China, a devoted friend of Pakistan, has stated its condition to support India only if Pakistan is also elected as a member state. Trust good ol’ China to back us during testing times. The fact is, India has a growing consumer market, and India and China both benefit from bilateral trade. Subsequently, it is naturally expected that China will support India’s admission into the group over the course of time.

Nevertheless, Modi’s recent fast paced visits to significant member countries ended up in gathering important recommendations from these states. India has been an ally of the United States for a long time now and therefore, the US supports India on this occasion. It is obvious Modi had thought this through.

Even during his previous two visits, in 2010 and 2015, President Barack Obama gave encouraging statements in support of India regarding this issue. Moreover, recent meetings between the two leaders ended up in a 100 per cent support for the hoping-for-membership state. Other countries who support India are France, UK, Russia, Switzerland, Japan and Mexico was the latest addition to this list.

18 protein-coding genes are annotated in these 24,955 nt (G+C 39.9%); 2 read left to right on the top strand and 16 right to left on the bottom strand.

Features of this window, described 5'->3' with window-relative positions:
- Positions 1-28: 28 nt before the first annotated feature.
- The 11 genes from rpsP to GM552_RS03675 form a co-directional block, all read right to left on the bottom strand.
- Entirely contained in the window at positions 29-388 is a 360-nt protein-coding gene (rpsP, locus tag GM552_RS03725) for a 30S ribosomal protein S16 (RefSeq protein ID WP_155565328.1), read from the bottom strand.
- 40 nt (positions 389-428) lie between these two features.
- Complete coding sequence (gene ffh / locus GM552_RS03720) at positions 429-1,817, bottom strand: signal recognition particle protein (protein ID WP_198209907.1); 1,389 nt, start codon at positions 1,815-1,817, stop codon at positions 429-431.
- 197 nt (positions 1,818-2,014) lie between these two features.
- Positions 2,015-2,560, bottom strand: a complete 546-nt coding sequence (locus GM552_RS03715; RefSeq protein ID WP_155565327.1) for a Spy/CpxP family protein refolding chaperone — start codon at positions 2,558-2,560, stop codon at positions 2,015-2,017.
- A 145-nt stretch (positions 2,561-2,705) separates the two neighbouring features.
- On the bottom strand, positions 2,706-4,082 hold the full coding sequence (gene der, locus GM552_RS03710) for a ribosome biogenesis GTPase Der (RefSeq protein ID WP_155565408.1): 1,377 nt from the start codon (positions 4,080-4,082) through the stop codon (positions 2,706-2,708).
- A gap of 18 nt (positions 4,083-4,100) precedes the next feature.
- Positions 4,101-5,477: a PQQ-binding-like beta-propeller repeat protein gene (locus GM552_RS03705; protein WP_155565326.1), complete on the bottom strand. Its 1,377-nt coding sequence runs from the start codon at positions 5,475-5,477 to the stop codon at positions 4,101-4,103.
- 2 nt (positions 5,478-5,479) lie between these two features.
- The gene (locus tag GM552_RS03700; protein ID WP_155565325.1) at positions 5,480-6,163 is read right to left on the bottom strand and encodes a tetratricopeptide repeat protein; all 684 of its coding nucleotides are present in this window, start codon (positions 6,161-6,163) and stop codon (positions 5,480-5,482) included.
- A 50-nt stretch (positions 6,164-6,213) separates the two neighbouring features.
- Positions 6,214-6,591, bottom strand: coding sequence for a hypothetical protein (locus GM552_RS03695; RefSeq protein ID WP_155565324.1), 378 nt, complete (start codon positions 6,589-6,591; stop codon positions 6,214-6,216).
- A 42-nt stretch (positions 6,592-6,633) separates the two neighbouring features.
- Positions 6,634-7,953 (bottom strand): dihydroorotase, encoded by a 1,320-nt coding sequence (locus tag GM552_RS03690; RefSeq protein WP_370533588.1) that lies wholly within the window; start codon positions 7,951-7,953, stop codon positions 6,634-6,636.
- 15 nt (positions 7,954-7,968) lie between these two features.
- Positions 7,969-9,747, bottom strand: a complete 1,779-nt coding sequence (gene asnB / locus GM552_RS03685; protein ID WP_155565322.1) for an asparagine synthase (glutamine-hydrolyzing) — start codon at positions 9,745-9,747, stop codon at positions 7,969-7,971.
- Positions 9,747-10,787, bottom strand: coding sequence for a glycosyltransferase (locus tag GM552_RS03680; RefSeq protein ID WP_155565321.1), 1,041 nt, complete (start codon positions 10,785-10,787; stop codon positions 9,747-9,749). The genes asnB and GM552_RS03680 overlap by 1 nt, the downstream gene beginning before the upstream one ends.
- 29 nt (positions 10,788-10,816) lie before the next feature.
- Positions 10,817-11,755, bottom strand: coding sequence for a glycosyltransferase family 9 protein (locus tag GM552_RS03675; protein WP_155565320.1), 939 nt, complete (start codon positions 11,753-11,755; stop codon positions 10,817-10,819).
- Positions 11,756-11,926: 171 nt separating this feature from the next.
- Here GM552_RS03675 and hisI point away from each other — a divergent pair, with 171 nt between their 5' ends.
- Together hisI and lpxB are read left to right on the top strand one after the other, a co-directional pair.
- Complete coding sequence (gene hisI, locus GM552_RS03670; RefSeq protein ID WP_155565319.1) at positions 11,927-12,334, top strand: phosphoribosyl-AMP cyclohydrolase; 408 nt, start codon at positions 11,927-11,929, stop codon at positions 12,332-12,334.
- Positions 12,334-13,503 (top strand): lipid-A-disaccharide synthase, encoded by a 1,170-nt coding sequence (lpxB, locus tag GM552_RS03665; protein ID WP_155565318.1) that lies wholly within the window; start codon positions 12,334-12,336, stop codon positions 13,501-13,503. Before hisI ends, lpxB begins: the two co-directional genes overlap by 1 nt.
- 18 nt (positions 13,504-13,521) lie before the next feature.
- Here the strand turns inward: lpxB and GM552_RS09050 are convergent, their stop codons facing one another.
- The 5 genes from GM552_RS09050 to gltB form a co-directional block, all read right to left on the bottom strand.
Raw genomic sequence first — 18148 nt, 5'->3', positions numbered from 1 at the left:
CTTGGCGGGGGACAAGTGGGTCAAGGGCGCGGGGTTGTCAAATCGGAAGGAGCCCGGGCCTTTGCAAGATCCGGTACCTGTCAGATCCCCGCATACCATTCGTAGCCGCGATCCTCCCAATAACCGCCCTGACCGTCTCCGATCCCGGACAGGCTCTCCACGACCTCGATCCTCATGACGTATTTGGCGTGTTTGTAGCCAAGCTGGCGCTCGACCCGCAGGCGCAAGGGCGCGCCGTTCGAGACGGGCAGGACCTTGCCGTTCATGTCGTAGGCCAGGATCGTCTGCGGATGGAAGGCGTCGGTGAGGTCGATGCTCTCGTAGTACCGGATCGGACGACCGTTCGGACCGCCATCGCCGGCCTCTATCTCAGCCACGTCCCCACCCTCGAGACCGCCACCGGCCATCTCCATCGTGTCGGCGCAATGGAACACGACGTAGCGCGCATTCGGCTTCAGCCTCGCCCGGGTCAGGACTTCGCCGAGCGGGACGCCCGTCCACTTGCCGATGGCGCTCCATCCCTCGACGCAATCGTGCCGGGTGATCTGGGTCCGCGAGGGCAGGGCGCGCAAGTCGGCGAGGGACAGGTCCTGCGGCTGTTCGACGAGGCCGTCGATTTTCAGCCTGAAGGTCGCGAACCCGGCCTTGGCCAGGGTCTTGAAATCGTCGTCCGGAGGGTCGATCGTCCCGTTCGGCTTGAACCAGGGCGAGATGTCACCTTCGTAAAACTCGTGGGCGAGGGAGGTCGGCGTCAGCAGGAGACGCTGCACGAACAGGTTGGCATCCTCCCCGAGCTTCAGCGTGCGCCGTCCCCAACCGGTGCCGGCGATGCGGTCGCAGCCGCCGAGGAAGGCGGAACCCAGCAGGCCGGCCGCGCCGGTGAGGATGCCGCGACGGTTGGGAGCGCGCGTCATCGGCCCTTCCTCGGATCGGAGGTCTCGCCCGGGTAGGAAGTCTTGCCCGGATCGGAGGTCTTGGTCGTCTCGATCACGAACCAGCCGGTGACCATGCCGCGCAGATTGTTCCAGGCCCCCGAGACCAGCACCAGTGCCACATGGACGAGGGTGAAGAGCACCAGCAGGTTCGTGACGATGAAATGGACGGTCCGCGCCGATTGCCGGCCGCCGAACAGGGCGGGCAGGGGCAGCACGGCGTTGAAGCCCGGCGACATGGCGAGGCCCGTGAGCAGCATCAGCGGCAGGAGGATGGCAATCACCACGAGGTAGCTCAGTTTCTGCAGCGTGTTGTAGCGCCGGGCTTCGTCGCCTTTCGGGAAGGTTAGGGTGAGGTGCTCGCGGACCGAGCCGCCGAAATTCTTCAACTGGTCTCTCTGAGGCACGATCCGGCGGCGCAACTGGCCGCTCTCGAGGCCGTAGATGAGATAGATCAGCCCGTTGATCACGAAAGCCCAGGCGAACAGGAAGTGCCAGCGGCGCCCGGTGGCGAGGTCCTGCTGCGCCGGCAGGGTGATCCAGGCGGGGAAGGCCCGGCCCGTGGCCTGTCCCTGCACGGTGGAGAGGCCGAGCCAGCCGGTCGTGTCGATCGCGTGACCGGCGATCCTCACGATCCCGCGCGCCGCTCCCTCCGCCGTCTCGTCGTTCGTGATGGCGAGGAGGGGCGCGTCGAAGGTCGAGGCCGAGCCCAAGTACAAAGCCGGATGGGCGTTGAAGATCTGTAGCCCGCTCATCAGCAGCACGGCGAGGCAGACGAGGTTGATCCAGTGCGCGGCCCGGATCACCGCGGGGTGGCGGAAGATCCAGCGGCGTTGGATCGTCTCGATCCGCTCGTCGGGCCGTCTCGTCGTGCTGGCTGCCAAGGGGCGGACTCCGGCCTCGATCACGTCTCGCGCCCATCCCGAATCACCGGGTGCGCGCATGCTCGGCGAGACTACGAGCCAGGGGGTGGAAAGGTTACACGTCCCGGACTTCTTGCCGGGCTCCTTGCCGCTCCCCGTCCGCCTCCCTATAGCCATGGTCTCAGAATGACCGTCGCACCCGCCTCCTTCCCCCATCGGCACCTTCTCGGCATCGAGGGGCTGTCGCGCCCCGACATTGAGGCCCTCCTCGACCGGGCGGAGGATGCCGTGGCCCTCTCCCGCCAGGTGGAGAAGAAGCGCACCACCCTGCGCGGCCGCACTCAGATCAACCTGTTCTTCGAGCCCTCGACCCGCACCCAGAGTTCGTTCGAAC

Making India a member state will be evidence of poor management by the NSG governing members.

Why?

Due to perceptive diplomacy, India has been exempted from NSG laws and has made great leaps and bounds in the production of its nuclear weaponry. Therefore, the decision to admit India will clearly reflect on the integrity of the governing members. NSG does not allow member states to trade with countries that are non-signatories of the Nuclear Non-Proliferation Treaty (NPT) and India is amongst the countries who have not signed this treaty.

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In contrast, Pakistan will surely benefit from NSG membership by trading nuclear materials with the global community. Our inclusion will also prove to be economically beneficial.

Leaving the obvious benefits aside, there are also factors that may create an obstruction for Pakistan in gaining NSG membership.

So far Pakistan has not been able to set up its own nuclear reactors without assistance from other countries. The first reactor was provided by Canada in 1971, while the other two reactors were provided by China. One of the foremost questions that come to mind is; is Pakistan capable of being self -sufficient?